Data Warehouse Appliances and the New World Order of Analytics

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Provided by: IBM
Topic: Data Management
Format: HTML
There can be no doubt that the architecture for analytics has evolved over its 25-30 year history. Many recent innovations have had significant impacts on this architecture since the simple concept of a single repository of data called a data warehouse. First, the data warehouse appliance (DWA), along with the advent of the NoSQL revolution, selfservice analytics, and other trends, has had a dramatic impact on the traditional architecture. Second, the emergence of data science, realtime operational analytics, and self-service demands has certainly had a substantial effect on the analytical architecture.

The single data warehouse repository simply could not support any and all analytics anymore. A new architectural concept called the Extended Data Warehouse architecture (XDW) has taken the place of the single repository idea. It accommodates the new forms and volumes of data, the need for different sub-environments for varying analytical requirements, and the immensely innovative technologies available today.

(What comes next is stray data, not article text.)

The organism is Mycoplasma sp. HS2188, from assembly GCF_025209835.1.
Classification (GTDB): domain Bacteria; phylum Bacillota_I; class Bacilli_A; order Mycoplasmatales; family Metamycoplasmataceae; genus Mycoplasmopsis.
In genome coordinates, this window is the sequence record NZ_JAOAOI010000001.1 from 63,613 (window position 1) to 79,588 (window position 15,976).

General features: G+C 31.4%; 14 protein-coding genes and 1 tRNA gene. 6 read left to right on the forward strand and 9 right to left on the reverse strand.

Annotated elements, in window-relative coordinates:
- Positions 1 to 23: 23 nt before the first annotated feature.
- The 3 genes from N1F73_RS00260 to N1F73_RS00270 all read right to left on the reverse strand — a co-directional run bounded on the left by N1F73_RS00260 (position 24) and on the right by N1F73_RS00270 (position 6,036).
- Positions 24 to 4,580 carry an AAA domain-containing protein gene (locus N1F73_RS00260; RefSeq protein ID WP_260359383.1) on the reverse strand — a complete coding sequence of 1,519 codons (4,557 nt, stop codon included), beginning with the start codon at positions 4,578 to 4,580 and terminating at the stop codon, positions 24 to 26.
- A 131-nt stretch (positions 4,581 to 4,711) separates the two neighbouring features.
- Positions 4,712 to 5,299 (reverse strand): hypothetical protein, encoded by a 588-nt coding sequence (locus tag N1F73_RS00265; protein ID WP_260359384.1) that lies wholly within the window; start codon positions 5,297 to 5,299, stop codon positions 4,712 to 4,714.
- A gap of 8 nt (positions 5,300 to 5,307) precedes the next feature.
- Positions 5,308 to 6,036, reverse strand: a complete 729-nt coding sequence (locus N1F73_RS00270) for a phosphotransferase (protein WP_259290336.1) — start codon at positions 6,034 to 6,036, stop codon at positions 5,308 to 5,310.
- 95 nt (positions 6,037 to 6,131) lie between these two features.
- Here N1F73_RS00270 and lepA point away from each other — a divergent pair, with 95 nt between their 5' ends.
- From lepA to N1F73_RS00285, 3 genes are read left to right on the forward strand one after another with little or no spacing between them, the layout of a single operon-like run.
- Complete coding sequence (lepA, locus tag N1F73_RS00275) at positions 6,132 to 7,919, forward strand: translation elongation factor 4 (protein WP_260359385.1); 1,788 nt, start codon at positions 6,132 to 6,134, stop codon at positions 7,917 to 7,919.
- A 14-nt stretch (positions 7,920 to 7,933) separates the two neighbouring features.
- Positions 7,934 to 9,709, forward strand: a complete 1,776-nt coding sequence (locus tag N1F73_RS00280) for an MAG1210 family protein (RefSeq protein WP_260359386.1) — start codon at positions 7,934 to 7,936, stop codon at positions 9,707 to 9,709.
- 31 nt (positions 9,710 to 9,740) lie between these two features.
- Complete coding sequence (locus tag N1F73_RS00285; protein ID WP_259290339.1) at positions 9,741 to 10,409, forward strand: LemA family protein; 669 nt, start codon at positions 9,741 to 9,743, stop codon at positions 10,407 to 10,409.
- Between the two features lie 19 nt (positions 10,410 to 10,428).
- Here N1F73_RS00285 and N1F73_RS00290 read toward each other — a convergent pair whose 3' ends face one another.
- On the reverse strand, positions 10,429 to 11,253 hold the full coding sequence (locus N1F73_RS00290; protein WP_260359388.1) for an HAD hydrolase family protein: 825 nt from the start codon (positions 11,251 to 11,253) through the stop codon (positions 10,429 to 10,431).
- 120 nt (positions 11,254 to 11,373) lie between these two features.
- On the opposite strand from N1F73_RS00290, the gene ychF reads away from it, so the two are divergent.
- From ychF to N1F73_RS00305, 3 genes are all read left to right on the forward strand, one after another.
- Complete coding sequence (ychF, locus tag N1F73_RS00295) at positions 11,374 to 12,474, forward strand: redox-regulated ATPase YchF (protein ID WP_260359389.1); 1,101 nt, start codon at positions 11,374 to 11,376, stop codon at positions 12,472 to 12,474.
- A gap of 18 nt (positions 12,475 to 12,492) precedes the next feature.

In this paper, we focus on the DWA and how it has evolved over the years since its introduction. The XDW architecture is then described, in which the need to maintain the data warehouse is documented while adding new components and capabilities to extend the analytical capabilities. This section also discusses the appropriate usage of appliances within the XDW. The rest of the paper covers the benefits from implementing the DWA, the selection considerations for them and what the future holds for them.
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